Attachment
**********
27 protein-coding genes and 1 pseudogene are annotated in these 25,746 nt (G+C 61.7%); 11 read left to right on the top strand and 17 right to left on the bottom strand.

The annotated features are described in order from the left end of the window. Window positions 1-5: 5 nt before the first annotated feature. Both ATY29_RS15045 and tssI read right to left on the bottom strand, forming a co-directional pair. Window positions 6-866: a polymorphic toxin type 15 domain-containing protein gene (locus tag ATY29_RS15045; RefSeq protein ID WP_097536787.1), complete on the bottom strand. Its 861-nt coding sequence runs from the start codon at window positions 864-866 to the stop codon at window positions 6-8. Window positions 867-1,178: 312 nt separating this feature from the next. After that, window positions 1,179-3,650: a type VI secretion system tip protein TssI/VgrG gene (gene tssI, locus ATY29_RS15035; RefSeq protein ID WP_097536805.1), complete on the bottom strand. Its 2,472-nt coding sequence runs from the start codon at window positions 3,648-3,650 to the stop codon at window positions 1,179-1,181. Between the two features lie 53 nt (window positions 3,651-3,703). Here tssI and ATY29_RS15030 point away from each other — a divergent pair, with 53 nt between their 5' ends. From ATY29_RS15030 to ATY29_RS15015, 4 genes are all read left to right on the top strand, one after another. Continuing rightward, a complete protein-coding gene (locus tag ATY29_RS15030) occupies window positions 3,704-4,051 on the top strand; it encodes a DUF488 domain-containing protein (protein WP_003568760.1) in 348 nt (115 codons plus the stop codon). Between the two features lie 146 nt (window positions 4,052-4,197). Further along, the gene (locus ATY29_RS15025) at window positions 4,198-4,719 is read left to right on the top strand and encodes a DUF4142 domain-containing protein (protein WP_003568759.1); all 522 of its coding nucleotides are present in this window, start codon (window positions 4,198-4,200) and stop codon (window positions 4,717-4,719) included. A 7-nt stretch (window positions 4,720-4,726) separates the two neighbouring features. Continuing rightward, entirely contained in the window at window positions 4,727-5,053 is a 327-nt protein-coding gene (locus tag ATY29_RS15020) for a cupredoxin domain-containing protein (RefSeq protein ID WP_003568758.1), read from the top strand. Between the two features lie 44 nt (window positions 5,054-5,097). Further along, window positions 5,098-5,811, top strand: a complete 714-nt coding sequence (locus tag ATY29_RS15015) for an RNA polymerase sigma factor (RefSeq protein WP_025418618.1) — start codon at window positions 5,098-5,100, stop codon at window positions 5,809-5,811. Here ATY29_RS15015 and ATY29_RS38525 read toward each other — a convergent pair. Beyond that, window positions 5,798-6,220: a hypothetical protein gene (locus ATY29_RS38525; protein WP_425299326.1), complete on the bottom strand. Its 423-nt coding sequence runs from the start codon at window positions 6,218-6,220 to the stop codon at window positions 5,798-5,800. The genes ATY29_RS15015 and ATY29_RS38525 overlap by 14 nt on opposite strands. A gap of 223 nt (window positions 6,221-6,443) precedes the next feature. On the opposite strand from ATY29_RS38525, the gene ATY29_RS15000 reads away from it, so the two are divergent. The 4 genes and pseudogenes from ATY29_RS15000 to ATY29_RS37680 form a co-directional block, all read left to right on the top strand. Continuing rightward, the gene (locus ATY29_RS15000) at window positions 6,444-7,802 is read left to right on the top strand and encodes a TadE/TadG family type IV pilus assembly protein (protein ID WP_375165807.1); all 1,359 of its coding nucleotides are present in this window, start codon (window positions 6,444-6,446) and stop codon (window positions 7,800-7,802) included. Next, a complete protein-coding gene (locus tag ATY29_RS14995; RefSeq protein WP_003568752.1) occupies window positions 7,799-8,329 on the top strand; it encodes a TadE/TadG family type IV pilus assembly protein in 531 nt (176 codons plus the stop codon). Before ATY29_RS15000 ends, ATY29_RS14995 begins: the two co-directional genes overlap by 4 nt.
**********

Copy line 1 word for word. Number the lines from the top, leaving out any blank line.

27 protein-coding genes and 1 pseudogene are annotated in these 25,746 nt (G+C 61.7%); 11 read left to right on the top strand and 17 right to left on the bottom strand.